In a rare moment on Russian television, Kremlin propagandist Vladimir Solovyov faced condemnation from one of his guests after calling for Ukrainian cities to be “wiped off the face of the earth.”
The unusual moment saw Yaakov Kedmi, a geopolitics lecturer and former Israeli politician, describe Solovyov’s comments as “criminal” during a heated debate over Russia’s war strategy.
“I’ve asked this 100 times, why don’t we say, if you’re shelling us, Kharkiv will be destroyed, wiped off the face of the Earth, Kyiv will be destroyed,” Solovyov said.
In response, Kedmi said, “It’s obscene, it’s not constructive, it’s criminal to bomb peaceful cities. These words, ‘To wipe Kyiv and Kharkiv off the face of the Earth,’ they should not be uttered, especially in Russia.”
“There were no wars in history, where the bombing of a peaceful city, of a civilian population, ever led to some kind of results on the battlefield. Would they be deterred by that? When did it ever happen? It didn’t happen in any war. There are 1,001 ways to fight without touching civilians,” Kedmi added.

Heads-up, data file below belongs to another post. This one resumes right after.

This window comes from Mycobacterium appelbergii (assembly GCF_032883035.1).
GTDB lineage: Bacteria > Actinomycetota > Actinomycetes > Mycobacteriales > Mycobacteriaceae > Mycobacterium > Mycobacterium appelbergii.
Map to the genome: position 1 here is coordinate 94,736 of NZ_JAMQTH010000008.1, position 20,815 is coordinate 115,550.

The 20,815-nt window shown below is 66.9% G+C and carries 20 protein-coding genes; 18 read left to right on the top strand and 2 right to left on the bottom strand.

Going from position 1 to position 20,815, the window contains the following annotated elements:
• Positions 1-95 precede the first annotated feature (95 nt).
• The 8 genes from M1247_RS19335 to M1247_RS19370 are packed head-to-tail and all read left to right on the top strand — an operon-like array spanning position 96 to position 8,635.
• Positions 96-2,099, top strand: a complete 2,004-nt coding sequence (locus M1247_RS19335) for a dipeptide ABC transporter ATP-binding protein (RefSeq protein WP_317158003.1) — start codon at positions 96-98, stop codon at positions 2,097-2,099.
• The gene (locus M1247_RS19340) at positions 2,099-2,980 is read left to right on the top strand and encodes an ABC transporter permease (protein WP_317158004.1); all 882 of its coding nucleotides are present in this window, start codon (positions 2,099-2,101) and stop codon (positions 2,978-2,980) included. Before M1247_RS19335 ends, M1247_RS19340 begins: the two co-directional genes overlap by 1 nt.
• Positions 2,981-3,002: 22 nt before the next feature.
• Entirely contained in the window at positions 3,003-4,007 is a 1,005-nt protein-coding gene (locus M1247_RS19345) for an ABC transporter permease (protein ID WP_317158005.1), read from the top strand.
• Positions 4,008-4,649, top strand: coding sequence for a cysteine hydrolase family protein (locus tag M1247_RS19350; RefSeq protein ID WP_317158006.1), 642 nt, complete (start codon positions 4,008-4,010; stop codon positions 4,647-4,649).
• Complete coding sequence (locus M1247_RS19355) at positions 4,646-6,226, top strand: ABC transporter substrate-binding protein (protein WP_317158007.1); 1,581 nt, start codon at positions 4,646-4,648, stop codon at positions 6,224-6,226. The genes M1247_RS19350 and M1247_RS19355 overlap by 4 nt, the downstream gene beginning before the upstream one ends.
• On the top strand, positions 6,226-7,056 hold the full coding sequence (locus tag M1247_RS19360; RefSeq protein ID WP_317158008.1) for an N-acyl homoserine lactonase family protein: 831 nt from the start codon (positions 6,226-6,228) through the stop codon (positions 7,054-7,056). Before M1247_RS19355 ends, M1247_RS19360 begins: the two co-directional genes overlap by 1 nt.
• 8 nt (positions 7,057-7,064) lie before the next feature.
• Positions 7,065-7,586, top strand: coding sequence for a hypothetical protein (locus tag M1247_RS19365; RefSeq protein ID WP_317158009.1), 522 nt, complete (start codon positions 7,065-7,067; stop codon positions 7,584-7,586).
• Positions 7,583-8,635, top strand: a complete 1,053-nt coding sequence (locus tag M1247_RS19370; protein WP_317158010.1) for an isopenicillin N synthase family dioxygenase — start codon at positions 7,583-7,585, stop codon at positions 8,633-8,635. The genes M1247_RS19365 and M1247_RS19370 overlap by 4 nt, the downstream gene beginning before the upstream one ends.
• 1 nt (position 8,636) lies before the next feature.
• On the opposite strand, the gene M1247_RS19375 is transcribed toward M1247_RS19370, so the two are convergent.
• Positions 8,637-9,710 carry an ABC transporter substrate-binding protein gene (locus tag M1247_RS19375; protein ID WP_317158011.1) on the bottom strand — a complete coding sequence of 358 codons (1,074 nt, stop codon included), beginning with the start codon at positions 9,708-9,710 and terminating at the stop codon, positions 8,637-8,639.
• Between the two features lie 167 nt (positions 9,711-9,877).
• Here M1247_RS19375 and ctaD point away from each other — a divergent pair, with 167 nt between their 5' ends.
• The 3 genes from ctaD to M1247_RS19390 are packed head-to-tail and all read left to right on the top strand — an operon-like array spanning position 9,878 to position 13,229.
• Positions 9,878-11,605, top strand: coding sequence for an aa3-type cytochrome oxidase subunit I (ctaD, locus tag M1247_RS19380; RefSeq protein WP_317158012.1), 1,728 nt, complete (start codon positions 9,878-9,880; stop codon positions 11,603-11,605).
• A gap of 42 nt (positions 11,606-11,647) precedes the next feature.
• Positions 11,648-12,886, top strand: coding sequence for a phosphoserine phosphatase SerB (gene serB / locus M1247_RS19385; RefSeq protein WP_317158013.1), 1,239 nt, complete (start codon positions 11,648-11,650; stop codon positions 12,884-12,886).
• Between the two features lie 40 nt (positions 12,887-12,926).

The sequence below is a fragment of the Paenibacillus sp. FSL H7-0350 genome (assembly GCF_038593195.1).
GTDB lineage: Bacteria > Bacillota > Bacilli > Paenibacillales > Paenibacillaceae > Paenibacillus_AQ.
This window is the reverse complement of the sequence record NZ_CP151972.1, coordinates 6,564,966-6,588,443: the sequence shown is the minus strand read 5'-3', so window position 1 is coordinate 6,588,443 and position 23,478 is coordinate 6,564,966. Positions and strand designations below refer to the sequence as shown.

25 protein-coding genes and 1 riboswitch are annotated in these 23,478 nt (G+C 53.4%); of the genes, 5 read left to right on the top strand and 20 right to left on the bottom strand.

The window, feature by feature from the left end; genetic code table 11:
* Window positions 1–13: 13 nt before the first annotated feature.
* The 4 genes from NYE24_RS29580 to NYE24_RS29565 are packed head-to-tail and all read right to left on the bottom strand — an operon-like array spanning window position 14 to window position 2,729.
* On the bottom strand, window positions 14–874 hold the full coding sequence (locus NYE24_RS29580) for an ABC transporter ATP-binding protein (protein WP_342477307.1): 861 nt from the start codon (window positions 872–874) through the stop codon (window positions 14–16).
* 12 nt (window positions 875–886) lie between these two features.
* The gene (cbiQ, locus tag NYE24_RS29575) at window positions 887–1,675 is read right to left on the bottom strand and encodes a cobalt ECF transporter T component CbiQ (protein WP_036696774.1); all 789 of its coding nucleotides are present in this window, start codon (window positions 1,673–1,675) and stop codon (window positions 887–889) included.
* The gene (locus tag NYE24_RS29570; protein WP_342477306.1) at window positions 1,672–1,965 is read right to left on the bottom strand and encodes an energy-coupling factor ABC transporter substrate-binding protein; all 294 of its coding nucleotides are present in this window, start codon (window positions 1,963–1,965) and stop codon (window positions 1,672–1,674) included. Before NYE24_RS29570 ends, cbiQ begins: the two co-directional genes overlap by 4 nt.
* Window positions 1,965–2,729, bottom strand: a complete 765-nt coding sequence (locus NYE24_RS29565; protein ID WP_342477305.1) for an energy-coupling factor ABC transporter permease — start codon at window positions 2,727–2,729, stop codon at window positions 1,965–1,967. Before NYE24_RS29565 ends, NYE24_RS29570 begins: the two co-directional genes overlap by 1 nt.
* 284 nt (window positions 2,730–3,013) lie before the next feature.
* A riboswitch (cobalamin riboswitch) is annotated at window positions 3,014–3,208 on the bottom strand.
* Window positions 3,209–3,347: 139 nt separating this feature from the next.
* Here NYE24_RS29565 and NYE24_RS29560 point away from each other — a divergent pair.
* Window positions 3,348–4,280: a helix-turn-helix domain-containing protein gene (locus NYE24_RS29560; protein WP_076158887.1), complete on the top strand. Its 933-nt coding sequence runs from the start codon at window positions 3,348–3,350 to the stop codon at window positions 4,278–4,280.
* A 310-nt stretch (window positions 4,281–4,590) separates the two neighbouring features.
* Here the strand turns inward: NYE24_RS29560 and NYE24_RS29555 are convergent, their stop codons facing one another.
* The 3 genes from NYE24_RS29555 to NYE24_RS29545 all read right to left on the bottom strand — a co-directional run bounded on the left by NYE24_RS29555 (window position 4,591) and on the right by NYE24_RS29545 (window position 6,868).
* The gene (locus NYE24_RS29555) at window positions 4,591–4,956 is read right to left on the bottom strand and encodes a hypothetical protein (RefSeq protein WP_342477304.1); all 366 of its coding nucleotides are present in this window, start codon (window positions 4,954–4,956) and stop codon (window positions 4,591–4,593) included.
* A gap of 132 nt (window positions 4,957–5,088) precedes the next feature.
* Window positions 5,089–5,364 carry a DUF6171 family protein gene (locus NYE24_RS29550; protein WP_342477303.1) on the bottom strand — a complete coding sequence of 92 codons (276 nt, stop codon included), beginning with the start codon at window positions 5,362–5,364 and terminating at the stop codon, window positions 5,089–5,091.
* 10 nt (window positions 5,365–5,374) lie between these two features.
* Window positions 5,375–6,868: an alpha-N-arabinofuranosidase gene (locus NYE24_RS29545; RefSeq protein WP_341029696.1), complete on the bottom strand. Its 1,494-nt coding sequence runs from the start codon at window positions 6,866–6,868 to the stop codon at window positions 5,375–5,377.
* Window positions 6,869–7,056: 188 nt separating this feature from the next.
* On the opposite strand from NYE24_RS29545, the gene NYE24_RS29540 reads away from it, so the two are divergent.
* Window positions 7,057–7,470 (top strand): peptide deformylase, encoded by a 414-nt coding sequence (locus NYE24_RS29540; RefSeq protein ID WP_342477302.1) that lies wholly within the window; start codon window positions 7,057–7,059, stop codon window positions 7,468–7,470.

Solovyov, who usually would have stood his ground, was seen crossing his arms and bowing his head until Kedmi was done speaking.
Russian pundits have become increasingly critical of President Vladimir Putin‘s invasion of Ukraine in recent months, especially after the latter successfully recaptured occupied territories in its counteroffensive operations.
Kedmi, for example, regularly criticized Ukraine and condemned the so-called “Nazi Ukrainian leadership.” On Sunday, he appeared on a podcast show where he suggested using strategic nuclear weapons to take down Ukrainian allies, as per the Kyiv Post.
In May, he boasted that Russia had the capability to use a hypersonic Zircon missile and bomb Britain “back to the Stone Age” in 10 minutes, as quoted by The Daily Mail.
Solovyov and Kedmi’s recent spat comes as Ukrainian forces continue to liberate more settlements in the Svatove-Kreminna direction in the occupied Luhansk region. As of Nov. 14, Ukraine successfully liberated 12 settlements in the area, including the village of Nevske, where local farmers were already beginning repair work, according to The New Voice of Ukraine.